Dad John Coaches, Son Jack Plays, As Hawkeyes Look Toward Finals

Dad John Coaches,

Son Jack Plays,

As Hawkeyes Look Toward Finals

Father and son were all smiles after a victory takes them once againto the semi-finals.
Kate Trossett lets out a big cheer as the CCS boys score against Weedsport Saturday, Feb. 23. The Hawk- eyes won, 63-60.

 

Hawkeyes team captain Jack Lambert dodges Weedsport Warrior Matt Powers at Onondaga CC

By LIBBY CUDMORE

COOPERSTOWN

Growing up, John Lambert always had a ball in his hand.
“My dad, Paul Lambert, coached Cooperstown basketball, 1958-64,” he said. “And I want to do the same thing for my son.”
The CCS Redskins are now the Hawkeyes, but some things stay the same.
Like his father, John Lambert is coaching the CCS team.
And like HIS father, senior Jack Lambert is this year’s team captain and a guard, leading the Hawkeyes to the Section III championships by crushing the Weedsport Warriors, 59-34, Saturday, Feb. 23, at Onondaga Community College in Syracuse.
This weekend, they’ll be back in Syracuse at 1:45 p.m. Sunday, taking on the Utica Academy of Science at the Carrier Dome for a chance at the Final Four and a state championship.
It’s not Jack’s first time at sectionals. The Hawkeyes have been in the playoffs since he was a freshman. “This is our fourth straight sectional final,” he said. “And we’ll take care of whatever comes up.”
And his father is feeling some déjà vu. “We went to the Final Four in 1985 and in ‘86, but we didn’t win,” he said.
Lambert, who is also a county judge, took the coaching job after former coach Dave Bertram became athletic director. “The timing was great,” he said.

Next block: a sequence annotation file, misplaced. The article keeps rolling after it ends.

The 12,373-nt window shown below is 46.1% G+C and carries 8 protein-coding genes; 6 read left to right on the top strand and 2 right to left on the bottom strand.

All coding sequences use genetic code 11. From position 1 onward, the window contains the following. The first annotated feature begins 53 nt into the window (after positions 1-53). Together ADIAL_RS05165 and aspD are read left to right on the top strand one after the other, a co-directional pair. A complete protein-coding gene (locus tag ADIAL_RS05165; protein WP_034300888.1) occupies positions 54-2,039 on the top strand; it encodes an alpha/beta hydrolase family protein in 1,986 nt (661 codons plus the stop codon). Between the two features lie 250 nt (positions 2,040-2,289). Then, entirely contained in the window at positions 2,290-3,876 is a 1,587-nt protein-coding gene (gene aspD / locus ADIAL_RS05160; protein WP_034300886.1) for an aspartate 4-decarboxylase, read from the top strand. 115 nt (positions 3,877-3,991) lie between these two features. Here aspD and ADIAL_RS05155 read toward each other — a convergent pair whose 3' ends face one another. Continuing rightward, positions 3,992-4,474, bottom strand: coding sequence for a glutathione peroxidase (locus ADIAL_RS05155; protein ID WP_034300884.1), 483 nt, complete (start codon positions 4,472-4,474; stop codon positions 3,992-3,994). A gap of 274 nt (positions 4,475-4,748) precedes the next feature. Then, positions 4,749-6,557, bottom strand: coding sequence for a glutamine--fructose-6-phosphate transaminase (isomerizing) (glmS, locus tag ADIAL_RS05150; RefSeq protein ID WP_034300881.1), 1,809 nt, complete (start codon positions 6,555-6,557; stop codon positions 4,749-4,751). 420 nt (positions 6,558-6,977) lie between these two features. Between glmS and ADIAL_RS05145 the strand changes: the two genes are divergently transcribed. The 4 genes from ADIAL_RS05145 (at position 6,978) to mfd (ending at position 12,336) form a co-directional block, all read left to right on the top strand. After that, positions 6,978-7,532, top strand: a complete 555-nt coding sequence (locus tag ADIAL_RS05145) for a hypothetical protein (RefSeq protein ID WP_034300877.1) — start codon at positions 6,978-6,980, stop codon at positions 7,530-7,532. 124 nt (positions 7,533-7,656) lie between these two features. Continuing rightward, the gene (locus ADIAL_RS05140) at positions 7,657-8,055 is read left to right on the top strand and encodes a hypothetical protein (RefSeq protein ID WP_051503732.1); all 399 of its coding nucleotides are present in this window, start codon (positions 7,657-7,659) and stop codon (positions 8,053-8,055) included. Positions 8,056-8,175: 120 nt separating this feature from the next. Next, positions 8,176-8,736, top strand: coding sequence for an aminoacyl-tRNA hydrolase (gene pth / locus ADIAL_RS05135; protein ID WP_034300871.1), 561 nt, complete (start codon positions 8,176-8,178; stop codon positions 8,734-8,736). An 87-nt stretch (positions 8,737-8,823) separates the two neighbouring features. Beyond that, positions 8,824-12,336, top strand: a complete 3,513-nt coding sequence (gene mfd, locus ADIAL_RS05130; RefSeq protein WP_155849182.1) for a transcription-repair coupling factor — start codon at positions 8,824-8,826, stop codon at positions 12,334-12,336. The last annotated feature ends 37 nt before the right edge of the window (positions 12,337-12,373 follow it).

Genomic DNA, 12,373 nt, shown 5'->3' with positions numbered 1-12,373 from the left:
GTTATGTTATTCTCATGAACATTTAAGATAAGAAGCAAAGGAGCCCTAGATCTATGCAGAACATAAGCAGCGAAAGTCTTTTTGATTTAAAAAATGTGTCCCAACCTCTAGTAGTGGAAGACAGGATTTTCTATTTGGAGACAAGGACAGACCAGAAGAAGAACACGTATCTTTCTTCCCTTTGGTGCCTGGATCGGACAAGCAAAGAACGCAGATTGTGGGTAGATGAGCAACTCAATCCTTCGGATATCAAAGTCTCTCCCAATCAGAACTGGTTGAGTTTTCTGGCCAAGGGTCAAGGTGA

But dad John hadn’t coached his son – and his teammates – since elementary school. “I would take them to Oneonta for tee-ball, then Little League, bitty basketball and pee-wee football,” he said. “I just got them back this year.”

It’s that familiarity, he said, that makes his team such a formidable force.
“There’s so much leadership on this team,” said son Jack. “With eight seniors, we have learned to be calm under pressure. We’re one unit out there, and so much of that is what my dad preaches.”
He joked that his dad was “harder” on him than the other players, but said that the two of them practiced a lot at home.
“We’ll do drills,” John said. “I play defense all the time, I push and I shove – they’re strength drills, so when everyone’s fatigued at the end of the game, you can still perform. And it keeps me in shape.”
But strength can only get you so far. “You have to trust your boys,” said John. “They just all fit together, and no one’s trying to play hero ball. That’s different than teams I’ve played in the past.”
“They’re really clicking,” said Bertram after Saturday’s game. “Jack had a solid game, and Ryan Lansing really had some spark in the second half.”
In the third quarter, John Kennedy, the 6-foot-8 sophomore, retrieved a ball that had bounced off the backboard and, without even taking his feet off the ground, put the ball in the basket.
“Wait until I teach him to jump,” said the coach.
But basketball is still a game, and John makes sure that while the boys are playing hard, they’re still enjoying themselves.
“Our team likes to play together,” said Jack. “We all have a good time out there. It’s fun first.”
And the Hawkeyes weren’t the only team to take home a victory. The Lady Hawkeyes also defeated Weedsport, 60-63, to also advance to the Class C Section III semi-finals. “It’s a great season so far, and it’s not done yet,” said Bertram.
John went on to play basketball at Union College for a year before transferring to Hartwick College, where he played golf. Jack is still waiting to hear from several schools, but said he does intend to play basketball in college.
““We don’t just talk basketball,” said the son. “We play golf in the summer. He still beats me…for now.”

 

 


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